Tablets have become surprisingly popular gaming platforms ever since the iPad enlivened this computational form factor in 2010.
However, it is difficult to argue that current generation tablets offer a comparable experience to consoles like the Xbox 360 because, in spite of technical improvements, they still lack the graphical grunt to keep pace with a dedicated gaming machine.
With the next generation of tablets, led by the iPad 5 and Google’s new Nexus device, just around the corner, will these upstarts be able to compete with and even exceed the gaming prowess of current consoles?
Since you can get cash for your unwanted Xbox 360 online, you might be thinking about ditching it and adopting a tablet to keep you entertained.
On a technical level, the next-gen tablets that are likely to be on sale by the end of the year or early in 2014 should equal or surpass the Xbox 360, which is unsurprising given that this console originally arrived in 2005.
In fact, the current iPad 4 has twice as much RAM as the 360 whilst its quad core PowerVR graphics chip is an impressive piece of hardware that can, if properly optimised, outdo the 500MHz GPU of its console rival.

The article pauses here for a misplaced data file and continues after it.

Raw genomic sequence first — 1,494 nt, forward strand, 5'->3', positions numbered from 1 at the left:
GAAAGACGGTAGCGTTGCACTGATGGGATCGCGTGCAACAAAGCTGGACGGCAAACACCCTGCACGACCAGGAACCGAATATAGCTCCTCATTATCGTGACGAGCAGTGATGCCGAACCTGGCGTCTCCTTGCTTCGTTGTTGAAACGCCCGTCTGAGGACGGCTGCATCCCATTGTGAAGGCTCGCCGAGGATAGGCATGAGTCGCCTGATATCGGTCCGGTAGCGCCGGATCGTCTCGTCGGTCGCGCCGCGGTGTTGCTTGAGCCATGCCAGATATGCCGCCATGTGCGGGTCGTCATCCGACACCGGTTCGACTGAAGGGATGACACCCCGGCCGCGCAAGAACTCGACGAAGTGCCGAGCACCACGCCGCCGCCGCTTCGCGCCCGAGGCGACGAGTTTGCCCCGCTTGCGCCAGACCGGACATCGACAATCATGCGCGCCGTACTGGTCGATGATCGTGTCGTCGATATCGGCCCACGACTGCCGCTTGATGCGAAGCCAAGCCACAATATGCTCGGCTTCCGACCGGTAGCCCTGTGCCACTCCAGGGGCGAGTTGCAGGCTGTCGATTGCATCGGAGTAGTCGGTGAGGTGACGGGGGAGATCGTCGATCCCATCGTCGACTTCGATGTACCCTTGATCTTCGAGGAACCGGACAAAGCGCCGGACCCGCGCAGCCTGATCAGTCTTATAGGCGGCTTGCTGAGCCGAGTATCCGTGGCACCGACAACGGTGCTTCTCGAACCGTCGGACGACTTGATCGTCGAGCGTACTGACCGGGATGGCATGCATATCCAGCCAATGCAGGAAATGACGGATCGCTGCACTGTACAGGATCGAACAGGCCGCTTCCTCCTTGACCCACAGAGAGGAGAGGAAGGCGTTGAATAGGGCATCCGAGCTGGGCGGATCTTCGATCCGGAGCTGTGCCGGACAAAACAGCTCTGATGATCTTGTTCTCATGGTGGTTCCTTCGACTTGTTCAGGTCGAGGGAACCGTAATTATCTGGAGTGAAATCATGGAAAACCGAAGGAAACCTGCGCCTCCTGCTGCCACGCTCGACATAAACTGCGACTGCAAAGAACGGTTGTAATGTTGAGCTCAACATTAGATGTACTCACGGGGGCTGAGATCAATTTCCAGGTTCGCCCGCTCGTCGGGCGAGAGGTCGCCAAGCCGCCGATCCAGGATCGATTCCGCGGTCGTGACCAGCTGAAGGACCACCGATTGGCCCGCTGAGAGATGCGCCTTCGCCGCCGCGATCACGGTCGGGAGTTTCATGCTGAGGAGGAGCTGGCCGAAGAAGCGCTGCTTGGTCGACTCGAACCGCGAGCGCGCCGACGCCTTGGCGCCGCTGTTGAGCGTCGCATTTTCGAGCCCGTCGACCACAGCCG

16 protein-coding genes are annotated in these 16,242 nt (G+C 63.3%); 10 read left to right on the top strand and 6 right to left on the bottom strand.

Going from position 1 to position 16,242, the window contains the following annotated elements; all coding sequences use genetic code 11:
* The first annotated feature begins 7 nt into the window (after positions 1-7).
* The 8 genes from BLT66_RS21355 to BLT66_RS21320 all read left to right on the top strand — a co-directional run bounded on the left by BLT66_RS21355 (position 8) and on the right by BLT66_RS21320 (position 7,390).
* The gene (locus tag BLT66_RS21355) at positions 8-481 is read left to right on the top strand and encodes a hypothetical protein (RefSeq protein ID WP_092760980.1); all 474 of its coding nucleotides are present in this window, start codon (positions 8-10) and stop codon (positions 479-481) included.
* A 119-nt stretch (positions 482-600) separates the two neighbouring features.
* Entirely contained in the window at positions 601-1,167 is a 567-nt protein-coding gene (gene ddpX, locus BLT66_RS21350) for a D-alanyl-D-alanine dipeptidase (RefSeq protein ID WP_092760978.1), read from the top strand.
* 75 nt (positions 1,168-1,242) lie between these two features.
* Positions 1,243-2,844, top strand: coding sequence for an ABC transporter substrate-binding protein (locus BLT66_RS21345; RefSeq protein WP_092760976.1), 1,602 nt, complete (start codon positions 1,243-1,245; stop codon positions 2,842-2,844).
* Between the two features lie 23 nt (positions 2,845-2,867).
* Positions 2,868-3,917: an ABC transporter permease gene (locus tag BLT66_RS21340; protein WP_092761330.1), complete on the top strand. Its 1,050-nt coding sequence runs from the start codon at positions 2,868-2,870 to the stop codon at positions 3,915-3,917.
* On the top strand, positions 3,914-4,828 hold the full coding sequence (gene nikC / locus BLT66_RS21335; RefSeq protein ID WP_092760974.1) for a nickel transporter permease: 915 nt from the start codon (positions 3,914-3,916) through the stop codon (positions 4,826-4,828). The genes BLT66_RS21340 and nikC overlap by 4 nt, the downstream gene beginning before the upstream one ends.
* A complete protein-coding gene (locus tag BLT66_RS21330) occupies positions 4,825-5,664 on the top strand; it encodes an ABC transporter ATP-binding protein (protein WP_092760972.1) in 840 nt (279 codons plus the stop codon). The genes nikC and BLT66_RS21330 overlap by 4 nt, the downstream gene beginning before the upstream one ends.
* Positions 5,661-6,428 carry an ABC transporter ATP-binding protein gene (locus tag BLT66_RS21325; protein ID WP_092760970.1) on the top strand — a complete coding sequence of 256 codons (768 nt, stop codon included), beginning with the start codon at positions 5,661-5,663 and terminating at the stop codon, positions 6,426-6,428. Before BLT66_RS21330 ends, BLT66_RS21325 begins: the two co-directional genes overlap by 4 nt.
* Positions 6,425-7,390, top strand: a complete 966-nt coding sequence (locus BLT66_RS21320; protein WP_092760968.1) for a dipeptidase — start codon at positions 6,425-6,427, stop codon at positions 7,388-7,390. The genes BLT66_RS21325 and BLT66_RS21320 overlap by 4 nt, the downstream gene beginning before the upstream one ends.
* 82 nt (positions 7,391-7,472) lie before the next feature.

The iPad also benefits from being able to output at a significantly higher resolution than the 360, with its Retina Display maxing out at 2048×1536, which is more than the 1920×1080 that console gamers can manage at the moment.
The consoles take the cake when it comes to built-in storage, with up to 320GB of space available on certain models, compared to the 64GB maximum on the iPad 4.
As Apple is not likely to embrace expandable storage in the next generation, tablets will still trail behind. This means installing larger games, which is necessary if you want the kind of graphical experience that matches consoles, will be harder to manage.
Whilst the Xbox 360 uses a physical control pad, as well as having the Kinect camera peripheral for motion-based interactivity, most tablets rely solely on touchscreen interfaces, blended with some internal accelerometers and gyroscopes to detect when the device is being moved.
This difference in input is not as significant as it first appears, because Bluetooth connectivity and third party apps can be used to allow gamers to play on a tablet with a physical controller if they wish.
The one thing that makes the retention of a home console rather sensible is the fact that game developers have yet to embrace the idea of porting triple-A titles to tablets. This is based not just on the hardware limitations, which are increasingly irrelevant, but on the idea that tablet owners are used to paying less than £1 for games, not more than £50 as is common in the console market.
If the next-gen tablets that are on the horizon mix things up and make it easier for console games to arrive, things could change.
Getting rid of an Xbox 360 might be worthwhile, whether or not you then adopt a tablet, because the new Xbox One and PlayStation 4 will be landing this autumn.